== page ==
Three More Places


Welcome. In February, 2006, I made a pilgrimage to the Holy Land, and the bulk of the posts for the February, 2006 archive describe my impressions. To begin, scroll down to Feb. 3, where I announce the trip, and then scroll up from there to read the posts in order. Feel free to skip over the occasional other items mixed in. Pray for the people of the Holy Land --and go there if you possibly can! --RC2

There's always more to tell, but I think I'll close this travelog with a few words about just three more places.

  • The first is Bethany. It's on the Eastern slope of Mt. Zion, and the Franciscans have a lovely church there built on the grounds of Mary & Martha's house. You will definitely get a sense of peace there, and understand why Jesus loved to visit. The original entrance to Lazarus' tomb was blocked off by the Muslims, but the Franciscans cut a side entrance, so you can still visit and see it.
  • Of course you have to see the Dead Sea --before it disappears! It's evaporating away. It's probably a pleasant experience to bathe there in warm weather, but we were there in winter. It's too far below sea level to truly be cold --the enterprising kibbutzim have even desalinated the land and started date farms all along the region-- but it was overcast when we were there, and the only folks bathing were Japanese & German middle aged tourists. It was interesting to feel the minerals in the water (feet & hands), but to be honest that was more flab and wrinkles than one needs to see in a lifetime!

We visited Q'umran, the site where the Dead Sea Scrolls were found, which was wrthwhile, but archaeologically speaking, the most amazing place is Masada. It simply boggles the mind to see what Herod the Great built on this forsaken mountaintop --without benefit of cranes, electricity or monster trucks. Because of its location, everything is preserved. You can see not just bare stone walls, but the plaster put over it, and in some places even the way the walls were painted; it gives you a very different sense of how civilized life was. Through a cistern system and small channels for water to flow cut into the walls everyhere, Herod even had running water, a steam room and hot baths --and this was the fortress he never used. It was "just in case."

The enormous well-organized store rooms are amazing. Archaelogists found grain and fruit supplies here that could have allowed the Zealots who camped here after the fall of Jerusalem to survive two more years of siege had the Romans not been able to burn down the entrance to the fortress. You feel very small here in more ways than one. Masada's not for the weak of stomach. Heights have never bothered me, but I found myself dizzied by the cable ride to the top and the feeling of exposure at the edges. And you also realize the vacuity of the contemporary assumption that anything not contemporary must have been primitive. At Masada you find yourself wondering if anything nearly so great has ever been accomplished since. (Look at some pictures.)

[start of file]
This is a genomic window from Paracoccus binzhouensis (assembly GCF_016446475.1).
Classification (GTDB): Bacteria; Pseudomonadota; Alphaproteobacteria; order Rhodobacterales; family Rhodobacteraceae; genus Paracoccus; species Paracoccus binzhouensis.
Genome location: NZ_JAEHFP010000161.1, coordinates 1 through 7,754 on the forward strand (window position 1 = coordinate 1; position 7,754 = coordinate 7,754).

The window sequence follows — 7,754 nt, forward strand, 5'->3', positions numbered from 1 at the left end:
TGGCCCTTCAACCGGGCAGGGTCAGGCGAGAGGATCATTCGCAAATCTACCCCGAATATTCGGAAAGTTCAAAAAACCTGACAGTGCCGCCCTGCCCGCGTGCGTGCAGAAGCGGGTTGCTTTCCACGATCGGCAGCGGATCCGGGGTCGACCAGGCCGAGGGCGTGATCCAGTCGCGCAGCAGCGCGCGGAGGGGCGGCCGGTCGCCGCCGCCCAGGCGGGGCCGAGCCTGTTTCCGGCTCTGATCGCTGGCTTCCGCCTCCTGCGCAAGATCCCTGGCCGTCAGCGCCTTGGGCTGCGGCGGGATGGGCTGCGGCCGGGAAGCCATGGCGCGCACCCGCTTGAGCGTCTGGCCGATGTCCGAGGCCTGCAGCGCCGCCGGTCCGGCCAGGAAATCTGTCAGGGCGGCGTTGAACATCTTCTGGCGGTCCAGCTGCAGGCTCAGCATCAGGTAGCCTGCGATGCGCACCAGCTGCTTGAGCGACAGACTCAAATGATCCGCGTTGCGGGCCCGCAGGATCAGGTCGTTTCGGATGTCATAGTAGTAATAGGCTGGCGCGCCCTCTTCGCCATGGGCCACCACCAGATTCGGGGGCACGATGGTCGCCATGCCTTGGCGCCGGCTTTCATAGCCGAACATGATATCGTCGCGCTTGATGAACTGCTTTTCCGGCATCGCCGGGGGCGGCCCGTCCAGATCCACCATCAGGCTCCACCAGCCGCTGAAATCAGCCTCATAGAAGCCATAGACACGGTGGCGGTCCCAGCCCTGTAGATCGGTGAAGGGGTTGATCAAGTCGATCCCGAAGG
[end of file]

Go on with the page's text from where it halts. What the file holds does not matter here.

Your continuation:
If you know the story, the zealots held out for years against Roman siege, and when they knew they were beaten, they committed suicide rather than be taken as slaves. Israeli defense forces now come to Masada when they complete their training, and swear an oath that there will be no more Masadas --that they will fight to the death protecting Israel instead. I thought about that oath on the way out of Israel (ponderous layers of security; be prepared for the fact that just when you think you're through all the checks, there will be two more). Think about what our airport security personnel look like. The Israeli personnel are all young people --18, 20, 25-- and they take their roles very seriously. No one's working a job; they're serving their country. It's impressive.

By popular request I'll collect all these posts in one link for easy access when I have the chance. If you've enjoyed this series of posts at all, then do me the favor of remembering the Holy Land in your prayers, especially the Christians --"the salad in the sandwich"-- whose stories I promised to tell when I got home. Remember their three requests: pray, visit, and tell the truth about the situation. For myself, I went to Jerusalem with the idea of making a once in a lifetime trip. But the place gets to you, and I am dreaming about how to go back --hopefully with my whole family.